Updated March 27 at 6:24am

Sensata chief says 4Q profit ‘encouraging’


ATTLEBORO – Sensata Technologies B.V., the former Texas Instruments sensors-and-controls division spun off four years ago, swung to a profit in the fourth quarter as it prepares for an initial public stock offering.

Sensata posted a profit of $14.15 million in the three months ended Dec. 31, compared with a net loss of $52.2 million a year earlier. Revenue rose 26 percent to $338.09 million.

The growth in fourth-quarter sales “is encouraging, and the current environment is a lot more positive than it was one year ago,” Sensata Chairman and Chief Executive Tom Wroe said in a statement. “The growth in our business is coming from end-market growth, emerging market opportunities and application content growth, with recent wins in all of these categories.”

Wroe added that the spike in fourth-quarter sales was likely caused by inventory restocking, and said he expects to see first-quarter revenue “back on a more normal seasonal quarter-over-quarter growth basis.”

After months of cost cutting, including layoffs, Sensata’s expenses rose 1.6 percent to $294.54 million in the fourth quarter from a year earlier. Research and development spending dropped 68 percent to $4.1 million.

Sensata’s also narrowed its full-year loss thanks to its heavy cost-cutting. The company reported a net loss of $26.99 million in 2009, compared with a loss of $134.48 million in 2008. Annual sales fell 20 percent to $1.13 billion.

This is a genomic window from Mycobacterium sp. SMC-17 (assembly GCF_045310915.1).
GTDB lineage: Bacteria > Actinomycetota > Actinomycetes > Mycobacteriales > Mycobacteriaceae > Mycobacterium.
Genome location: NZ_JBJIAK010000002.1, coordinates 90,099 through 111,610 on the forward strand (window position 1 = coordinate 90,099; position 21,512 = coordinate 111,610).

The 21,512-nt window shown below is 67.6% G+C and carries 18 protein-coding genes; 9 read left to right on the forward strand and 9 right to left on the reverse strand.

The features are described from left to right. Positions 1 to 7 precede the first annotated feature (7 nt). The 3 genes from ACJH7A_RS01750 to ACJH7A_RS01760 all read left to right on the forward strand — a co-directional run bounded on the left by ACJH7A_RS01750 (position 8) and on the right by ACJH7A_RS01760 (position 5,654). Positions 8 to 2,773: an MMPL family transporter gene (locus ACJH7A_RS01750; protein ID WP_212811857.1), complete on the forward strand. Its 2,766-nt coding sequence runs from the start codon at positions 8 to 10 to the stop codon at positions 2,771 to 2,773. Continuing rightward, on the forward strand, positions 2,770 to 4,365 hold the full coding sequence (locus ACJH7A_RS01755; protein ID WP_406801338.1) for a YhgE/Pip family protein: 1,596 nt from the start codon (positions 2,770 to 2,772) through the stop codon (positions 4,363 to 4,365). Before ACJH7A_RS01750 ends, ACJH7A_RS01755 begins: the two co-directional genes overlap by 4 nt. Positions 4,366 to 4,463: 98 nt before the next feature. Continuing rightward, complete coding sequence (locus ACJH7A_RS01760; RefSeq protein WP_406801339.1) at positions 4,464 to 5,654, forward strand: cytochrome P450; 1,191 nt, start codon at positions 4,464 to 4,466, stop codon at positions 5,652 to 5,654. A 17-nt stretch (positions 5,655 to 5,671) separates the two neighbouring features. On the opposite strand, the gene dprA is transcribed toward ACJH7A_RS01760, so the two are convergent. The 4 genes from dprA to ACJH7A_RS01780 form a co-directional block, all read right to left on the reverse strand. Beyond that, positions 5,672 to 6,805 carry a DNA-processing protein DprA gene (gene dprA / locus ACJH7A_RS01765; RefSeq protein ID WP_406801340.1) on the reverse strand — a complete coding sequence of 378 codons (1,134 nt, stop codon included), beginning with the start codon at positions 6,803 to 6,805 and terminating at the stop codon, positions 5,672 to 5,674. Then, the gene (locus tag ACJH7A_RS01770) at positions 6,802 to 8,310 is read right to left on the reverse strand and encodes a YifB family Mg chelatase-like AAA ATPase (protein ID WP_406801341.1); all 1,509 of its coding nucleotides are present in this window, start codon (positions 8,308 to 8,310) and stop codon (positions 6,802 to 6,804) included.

Sensata also said it finished the year with $148.1 million in cash on hand, up from $77.7 million at the end of 2008. The company had $2.3 billion in total debt as of Dec. 31.

“We continue to focus on our margins and our balance sheet management,” Chief Financial Officer Jeff Cote said.

Sensata was part of Texas Instruments from 1959 until 2006, when it was taken private and renamed by a group led by private-equity firm Bain Capital LLC. (Sensata is Latin for “those gifted with sense.”)

The company has not posted an annual profit since Bain took it over, although its 2009 loss was the smallest so far. It leases a 433,000-square-foot facility in Attleboro as its headquarters but is registered as a Dutch company.

In November, Sensata disclosed in a Securities & Exchange Commission filing that it planned to sell up to $500 million worth of stock in an initial public offering, with the money going toward debt repayment and general expenses.


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